High hopes

We're getting good results from Googlemaps, our web-site and our road sign. Everyone says this is in general a poor year for visitors to Wester-Ross. The well below par weather, the notorious Icelandic ash clouds and the World Cup (football) are getting the blame. Oh, and of course the so-called recession that I call a re-alignment might have something to do with it! However, as I say, we are doing OK with the new B&B. Occupancy better than expectations. Thus far we have welcomed visitors from Holland, Germany, France, Switzerland, Italy and Australia. Plus a couple from somewhere called England. Actually this is a real bonus for us because all of our visitors have been great for the craic ('chat' to the non-Highlander); a virtual window on the world outside. Of course the work load on Dee is no small imposition - cleaning to that final speck of dust, linen and towels washing, cooking a miscellany of mouth-watering breakfasts, etc - but all in all a great success.

On the other hand our Pictures and Poems micro business has struggled to beat last year in spite of the promising new products we created over the winter. In general the markets are well ahead in sales value but shop sales a little bit down. On the brighter side, some hotels are saying the visitor enquiry rate for the Autumn is looking good. Sept / Oct is a particularly good time to visit this region. Purple hills, distant roaring of sex-crazed stags, apart from that all the peace and the quiet ...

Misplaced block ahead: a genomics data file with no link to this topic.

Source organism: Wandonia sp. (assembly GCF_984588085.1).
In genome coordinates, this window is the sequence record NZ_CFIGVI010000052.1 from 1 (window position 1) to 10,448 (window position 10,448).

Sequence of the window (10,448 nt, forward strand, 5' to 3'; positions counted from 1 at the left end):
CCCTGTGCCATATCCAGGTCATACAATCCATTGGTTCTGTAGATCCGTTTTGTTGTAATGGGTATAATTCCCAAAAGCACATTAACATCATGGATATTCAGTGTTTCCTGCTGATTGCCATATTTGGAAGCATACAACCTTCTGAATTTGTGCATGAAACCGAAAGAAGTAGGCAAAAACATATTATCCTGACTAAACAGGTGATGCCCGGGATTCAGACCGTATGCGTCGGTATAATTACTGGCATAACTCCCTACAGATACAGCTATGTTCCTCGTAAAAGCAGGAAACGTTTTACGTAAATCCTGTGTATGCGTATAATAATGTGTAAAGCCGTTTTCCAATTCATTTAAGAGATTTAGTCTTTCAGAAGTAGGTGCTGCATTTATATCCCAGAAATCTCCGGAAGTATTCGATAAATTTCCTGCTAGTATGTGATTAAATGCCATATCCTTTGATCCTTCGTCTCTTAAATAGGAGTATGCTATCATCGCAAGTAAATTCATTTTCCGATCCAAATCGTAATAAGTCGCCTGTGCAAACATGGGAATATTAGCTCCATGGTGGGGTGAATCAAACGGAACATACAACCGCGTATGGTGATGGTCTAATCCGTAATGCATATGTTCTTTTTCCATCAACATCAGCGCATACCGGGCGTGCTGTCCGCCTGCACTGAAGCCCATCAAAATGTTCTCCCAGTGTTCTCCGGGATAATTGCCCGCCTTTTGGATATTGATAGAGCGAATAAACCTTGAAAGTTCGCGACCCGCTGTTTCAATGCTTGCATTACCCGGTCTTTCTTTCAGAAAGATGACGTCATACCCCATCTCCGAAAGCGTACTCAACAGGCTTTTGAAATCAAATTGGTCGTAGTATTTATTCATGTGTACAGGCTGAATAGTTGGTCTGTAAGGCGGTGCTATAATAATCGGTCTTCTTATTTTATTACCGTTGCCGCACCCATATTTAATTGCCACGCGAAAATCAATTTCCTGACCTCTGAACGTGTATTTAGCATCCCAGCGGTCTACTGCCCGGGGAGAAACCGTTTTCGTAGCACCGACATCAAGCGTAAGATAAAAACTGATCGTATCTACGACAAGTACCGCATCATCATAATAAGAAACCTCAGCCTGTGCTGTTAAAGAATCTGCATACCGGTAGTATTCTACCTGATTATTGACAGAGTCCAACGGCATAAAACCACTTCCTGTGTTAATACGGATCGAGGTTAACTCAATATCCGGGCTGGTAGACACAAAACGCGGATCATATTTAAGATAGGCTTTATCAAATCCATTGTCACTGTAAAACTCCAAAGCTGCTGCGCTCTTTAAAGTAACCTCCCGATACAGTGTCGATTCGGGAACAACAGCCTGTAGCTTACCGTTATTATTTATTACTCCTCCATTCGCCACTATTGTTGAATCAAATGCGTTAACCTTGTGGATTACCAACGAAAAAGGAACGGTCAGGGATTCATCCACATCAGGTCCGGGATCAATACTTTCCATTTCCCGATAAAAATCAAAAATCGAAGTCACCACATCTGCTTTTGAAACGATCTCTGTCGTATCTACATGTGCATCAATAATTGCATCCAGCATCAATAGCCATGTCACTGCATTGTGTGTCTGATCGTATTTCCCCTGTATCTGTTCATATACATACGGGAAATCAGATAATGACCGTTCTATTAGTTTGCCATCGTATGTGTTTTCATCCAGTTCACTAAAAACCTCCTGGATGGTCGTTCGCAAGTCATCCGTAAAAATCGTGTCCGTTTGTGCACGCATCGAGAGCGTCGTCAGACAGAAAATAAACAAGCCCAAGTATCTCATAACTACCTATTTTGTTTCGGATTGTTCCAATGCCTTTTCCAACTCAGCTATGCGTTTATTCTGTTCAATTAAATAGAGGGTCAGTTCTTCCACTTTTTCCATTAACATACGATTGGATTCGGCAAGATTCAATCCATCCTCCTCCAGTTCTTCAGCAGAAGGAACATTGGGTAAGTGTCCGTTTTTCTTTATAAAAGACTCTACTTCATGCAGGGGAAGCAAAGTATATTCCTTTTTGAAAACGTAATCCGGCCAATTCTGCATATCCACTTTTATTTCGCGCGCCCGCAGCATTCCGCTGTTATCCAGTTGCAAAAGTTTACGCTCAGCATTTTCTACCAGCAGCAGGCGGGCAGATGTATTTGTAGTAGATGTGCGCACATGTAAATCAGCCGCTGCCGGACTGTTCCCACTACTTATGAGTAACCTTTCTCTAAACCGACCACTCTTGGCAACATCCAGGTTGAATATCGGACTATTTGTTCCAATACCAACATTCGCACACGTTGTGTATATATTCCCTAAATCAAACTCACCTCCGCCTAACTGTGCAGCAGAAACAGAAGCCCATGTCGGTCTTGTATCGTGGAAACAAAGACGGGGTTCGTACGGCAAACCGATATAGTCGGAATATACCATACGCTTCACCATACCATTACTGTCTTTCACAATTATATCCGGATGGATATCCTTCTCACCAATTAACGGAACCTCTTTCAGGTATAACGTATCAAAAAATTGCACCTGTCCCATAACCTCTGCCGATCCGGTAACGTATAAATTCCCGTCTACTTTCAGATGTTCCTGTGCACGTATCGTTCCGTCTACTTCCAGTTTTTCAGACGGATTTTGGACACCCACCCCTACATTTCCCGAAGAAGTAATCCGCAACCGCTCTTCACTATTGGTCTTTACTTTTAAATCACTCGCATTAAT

But continuing with the commercial picture from Kirkhill House, sales of Going with Gabriel, More Deaths Than One and On Wester-Ross have been disappointing in spite of some good recent publicity and my signing / reading session in Gairloch. I've said it before but selling books by an unknown writer is akin to swimming up a waterfall. Never mind, taking my cue from the mighty salmon, I shall not give up because most folk say the books are worth it. (P.S. The next Bryan Islip book will come out this Autumn and the one after that next Spring.) Spring! You see - hope does spring eternal in the human breast. Shakespeare said so and I believe him.

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